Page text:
Ken Loach points his camera at the lower depths and records it with integrity. Despite the despair that runs through this film, there is a genuine and moving love affair and some wonderful touches of humour. The humour is in the two football matches, shades of Loach's 1969 film Kes.

The performances are compelling, Peter Mullan as Joe, Louise Goodall as Sarah and, in particular, a moving performance by David McKay as Liam.

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Happy as Lazzaro

Lazzaro rises above.

(Edit) 18/02/2020

This is a beautifully shot, enigmatic film, the simplicity of the story underscored by a complex social narrative, a discourse on wealth and poverty.

The first half conjures up images of Ermanno Olmi's "The Tree of Wooden Clogs".

Adriano Tardiolo plays Lazzaro with studied ease, his face gives nothing away but it is not the face of a simpleton, as everyone around him implies, it is the face of a young man who observes the world around him and transcends its awfulness.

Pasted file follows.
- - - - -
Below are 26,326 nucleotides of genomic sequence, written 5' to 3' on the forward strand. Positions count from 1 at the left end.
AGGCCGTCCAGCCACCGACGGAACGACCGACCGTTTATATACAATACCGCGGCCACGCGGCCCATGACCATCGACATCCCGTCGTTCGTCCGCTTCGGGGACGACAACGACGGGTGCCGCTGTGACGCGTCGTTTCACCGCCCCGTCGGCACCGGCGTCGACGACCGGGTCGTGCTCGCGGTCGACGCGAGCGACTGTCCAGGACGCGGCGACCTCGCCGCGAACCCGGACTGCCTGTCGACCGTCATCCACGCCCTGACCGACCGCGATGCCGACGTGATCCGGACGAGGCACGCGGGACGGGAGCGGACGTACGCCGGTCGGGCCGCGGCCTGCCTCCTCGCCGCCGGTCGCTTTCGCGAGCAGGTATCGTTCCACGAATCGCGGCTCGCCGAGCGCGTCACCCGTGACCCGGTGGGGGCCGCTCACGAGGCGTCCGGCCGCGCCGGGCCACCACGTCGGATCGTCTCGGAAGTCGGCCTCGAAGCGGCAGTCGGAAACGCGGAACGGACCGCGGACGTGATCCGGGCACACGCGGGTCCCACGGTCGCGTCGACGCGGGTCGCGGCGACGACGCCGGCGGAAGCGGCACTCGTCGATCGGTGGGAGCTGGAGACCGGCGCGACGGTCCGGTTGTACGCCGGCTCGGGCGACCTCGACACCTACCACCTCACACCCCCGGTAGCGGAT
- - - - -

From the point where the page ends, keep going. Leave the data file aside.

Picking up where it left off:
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The Happy Family

Box set.

(Edit) Updated 30/11/2019

Muriel Box who died in 1991 at the age of 86 remains Britain's most prolific female director. She overcame a number of problems, financial, health and, of course, the institutional prejudice that decreed that women were not capable of directing.

"The Happy Family" was her first solo film which she made at the age of 47. It's a feelgood film set against the background of the Festival of Britain.

As a snapshot of 1950s Britain it is a delight, with lovely performances from Kathleen Harrison and Stanley Holloway, with a delightful cameo from Dandy Nichols and George Cole giving us a glimpse of the type of role he will play for decades. All the figures of the establishment are bumbling buffoons as epitomised by Mr Filch, an excellent caricature from Naunton Wayne.

The vocal delivery lends itself more to the radio, or should that be wireless? It's a one camera film so each shot that has more than two people in it is arranged rather like a group photo.

As it states in the credits, the part of Winston the rabbit is "played by himself".

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Peterloo

From Waterloo to Peterloo

(Edit) 04/11/2019

Of course Peterloo has a resonance for today, protests are taking place all over the world, against governments, against austerity, against the fact that the rich and privileged always rule.